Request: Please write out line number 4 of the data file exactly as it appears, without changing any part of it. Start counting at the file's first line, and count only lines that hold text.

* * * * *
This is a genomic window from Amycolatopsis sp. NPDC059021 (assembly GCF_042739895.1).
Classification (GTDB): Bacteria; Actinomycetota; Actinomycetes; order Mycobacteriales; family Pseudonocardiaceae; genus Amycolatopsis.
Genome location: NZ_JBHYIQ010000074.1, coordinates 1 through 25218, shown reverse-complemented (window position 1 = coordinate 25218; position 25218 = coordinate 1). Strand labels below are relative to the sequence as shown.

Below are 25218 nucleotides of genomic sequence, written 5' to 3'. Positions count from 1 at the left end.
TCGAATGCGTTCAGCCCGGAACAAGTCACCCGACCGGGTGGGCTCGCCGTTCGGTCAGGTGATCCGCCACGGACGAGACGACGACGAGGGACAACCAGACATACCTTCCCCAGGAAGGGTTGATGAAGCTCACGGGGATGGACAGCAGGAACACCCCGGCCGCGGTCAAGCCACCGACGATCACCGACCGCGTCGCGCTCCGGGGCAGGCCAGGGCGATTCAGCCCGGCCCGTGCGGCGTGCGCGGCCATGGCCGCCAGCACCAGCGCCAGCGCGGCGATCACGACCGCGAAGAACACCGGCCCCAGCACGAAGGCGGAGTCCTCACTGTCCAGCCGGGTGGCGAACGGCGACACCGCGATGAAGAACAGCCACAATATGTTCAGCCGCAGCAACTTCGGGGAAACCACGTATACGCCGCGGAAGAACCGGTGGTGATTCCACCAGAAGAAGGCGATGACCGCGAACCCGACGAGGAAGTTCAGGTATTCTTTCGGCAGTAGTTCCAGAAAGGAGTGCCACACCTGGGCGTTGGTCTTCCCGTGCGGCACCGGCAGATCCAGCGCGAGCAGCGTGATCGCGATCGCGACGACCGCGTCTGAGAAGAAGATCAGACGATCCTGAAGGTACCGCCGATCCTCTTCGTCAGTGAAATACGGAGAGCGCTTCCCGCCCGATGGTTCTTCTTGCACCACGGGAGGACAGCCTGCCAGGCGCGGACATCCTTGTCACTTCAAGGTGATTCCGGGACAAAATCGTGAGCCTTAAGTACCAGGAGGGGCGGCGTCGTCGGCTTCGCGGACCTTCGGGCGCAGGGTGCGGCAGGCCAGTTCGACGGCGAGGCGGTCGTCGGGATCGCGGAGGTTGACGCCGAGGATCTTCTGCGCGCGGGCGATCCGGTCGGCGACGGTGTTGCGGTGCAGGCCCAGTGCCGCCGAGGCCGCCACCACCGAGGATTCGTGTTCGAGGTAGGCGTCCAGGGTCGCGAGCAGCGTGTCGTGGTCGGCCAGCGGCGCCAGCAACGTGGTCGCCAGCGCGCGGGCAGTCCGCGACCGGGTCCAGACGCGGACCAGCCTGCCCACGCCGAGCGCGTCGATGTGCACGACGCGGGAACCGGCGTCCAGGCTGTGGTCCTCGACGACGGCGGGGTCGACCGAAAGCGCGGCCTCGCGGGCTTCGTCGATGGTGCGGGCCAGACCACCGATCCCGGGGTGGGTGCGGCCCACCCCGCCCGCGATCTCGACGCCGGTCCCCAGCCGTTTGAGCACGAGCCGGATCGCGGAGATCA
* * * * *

Below are 25218 nucleotides of genomic sequence, written 5' to 3'. Positions count from 1 at the left end.